I SAT UP when I read a news report that there exist syndicates in our beloved nation that would allow our children to cheat to pass national examinations at the primary school level. I pondered not on the existence of such syndicates, but on the demand from some of our fellow Malaysians that led to their existence and our failure as a society to curb such extremes.
Is academic success, measured by high scores in national examinations, really that important that some of us are willing to lean on the tired credo, “the end justifies the means”?
Are we giving more credence to examination scores instead of what is being learnt in school? What happened to nurturing old-fashioned Malaysian values of honesty, hard work and integrity in our children? Our parents did, and we are none the worse for it.
My late father allowed me the luxury of making the most of my day with my rough-and-tumble gang of kampung boys, but he made sure I did my homework and studied until the lights were turned off at night. He made sure, in his own wisdom, that I had a support group with whom to share the joy and pain of school and growing up. I never felt lonely, and until now, I prize friendship as a great gift.
It doesn’t take a rocket scientist to realise that most of us in beautiful Malaysia no longer live by the old ways, and we haven’t for a very long time. The apparent consequences seem both starkly evident and, to many, more than a little frightening.
Just by looking at any newspaper or listening to any broadcast today will quickly affirm this perception. British philosopher Brian Hubbard cites recent studies that point to isolation as the single most significant cause of emotional stress and distress in modern society. For some of us, isolation of one sort or another begins quite early in life.
Unlike the old ways, our children are not cherished and prized for their talents or aptitudes. No home-carved wooden pistols and cherry fruit bullets for them. They are also not raised to make the best use of those talents. In fact, most children are not even allowed to have a real childhood, to be just average children.
They are instead raised and encouraged to compete, excel and dominate — be the best, be number one. They are (from an obscenely young age) forced into educational, athletic or career paths chosen for them by their parents.
Do all these little ones want to be the next Lee Chong Wei or Siti Nurhaliza? Do they really want to be so-and-so MBBS or so-and-so LLB? Quite often they do not — not at all — but they succumb to the expectations of those who want it for them. Whose life is it anyway?
Material wealth and perceived social status and celebrity, however gained, seem to be the prevailing standards by which much of our society judges a person’s worth and how individuals judge themselves.
We are told that we need to be better than, wealthier than, more popular than, prettier than, sexier than ... and so on. If or when we do not wish to, or perhaps are not able to live up to those expectations for whatever reason, we are deemed to have failed.
Many of us succumb to the pressure and learn to judge our self-worth by what others expect or think of us, by what we do for work, or by how much money we make, where we live, or what we drive. We want to be the more affluent neighbours that live next door.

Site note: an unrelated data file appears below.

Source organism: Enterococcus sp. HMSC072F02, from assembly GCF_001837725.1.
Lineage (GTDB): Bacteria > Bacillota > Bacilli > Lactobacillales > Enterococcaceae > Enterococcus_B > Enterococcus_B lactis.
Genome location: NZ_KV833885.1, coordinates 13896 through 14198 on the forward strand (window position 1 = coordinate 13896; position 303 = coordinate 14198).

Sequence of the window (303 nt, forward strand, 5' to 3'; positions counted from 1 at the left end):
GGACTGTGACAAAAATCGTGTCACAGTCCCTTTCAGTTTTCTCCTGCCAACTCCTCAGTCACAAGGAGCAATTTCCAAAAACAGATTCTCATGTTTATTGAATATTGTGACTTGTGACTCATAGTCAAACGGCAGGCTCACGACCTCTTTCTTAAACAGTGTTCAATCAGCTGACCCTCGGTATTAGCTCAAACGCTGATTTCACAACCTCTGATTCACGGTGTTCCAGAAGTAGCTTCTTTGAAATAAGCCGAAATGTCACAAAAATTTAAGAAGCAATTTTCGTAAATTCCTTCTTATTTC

The collateral damage is often an attack on our personal happiness and satisfaction; we are told we lead an unfulfilled life — a life defined by chronic stress, anger, depression, anxiety and low self-esteem. We are paying the cost of doing business as a human being in contemporary society.
For some of us now, life has become a circumstance jam-packed with pain, suffering and obstacles we must contend with and overcome. Many of us do not see life as it should be seen: a miraculous process to celebrate and relish, and within which to flourish and thrive in abundance. We are a society raised on the dogma of “no pain, no gain”. Now, where on earth did that come from?
On the teeming streets of our cities, there is a constant undercurrent of smouldering anger that is ready to explode at the slightest provocation. Linger an extra second longer at a traffic light and you can expect a line of frenzied drivers behind you ready to lean on their horns and mentally vapourise you.
Since when did a few seconds make so much difference? Just what are they going to do with the five seconds of time that they actually lost? What is the rush? To where is everyone rushing? Where is the finish line?
If we Malaysians continue on this path, it seems likely that our individual and collective psyche, health and wellness, as well as the wellness of our beloved nation, must and will atrophy. We will join the rest of the world and suffer from endemic physical, emotional and spiritual disconnect, living in and overcrowding a planet on the verge of environmental collapse.
Some of us of little faith have written on the subject of the human condition and reflected on the chilling position of scientists and environmentalists who are predicting that the sixth mass extinction in the history of the planet may be imminent.
This one will not be the result of some natural disaster they say. Humanity will unleash it, and the victims will be us. Some believe it is inevitable.
Is it really? Is our paradise lost? Are you — are we — doomed to a life of vicious competitiveness and meaningless struggle, or worse?
Here are my answers: No, our paradise is not lost; we are.
And no again, you and we are not necessarily doomed, you and we can find our way back. We humans, as a race, have shown, time and time again that we are indomitable. So, let us embrace our and our children’s uniqueness and just be human again. Stop and smell the jasmine and live for the greater good of mankind.
Zakie Shariff is a director of a stockbroking company and co-founder of hCap Associates
This article first appeared in Forum, The Edge Malaysia Weekly, on November 10 - 16, 2014.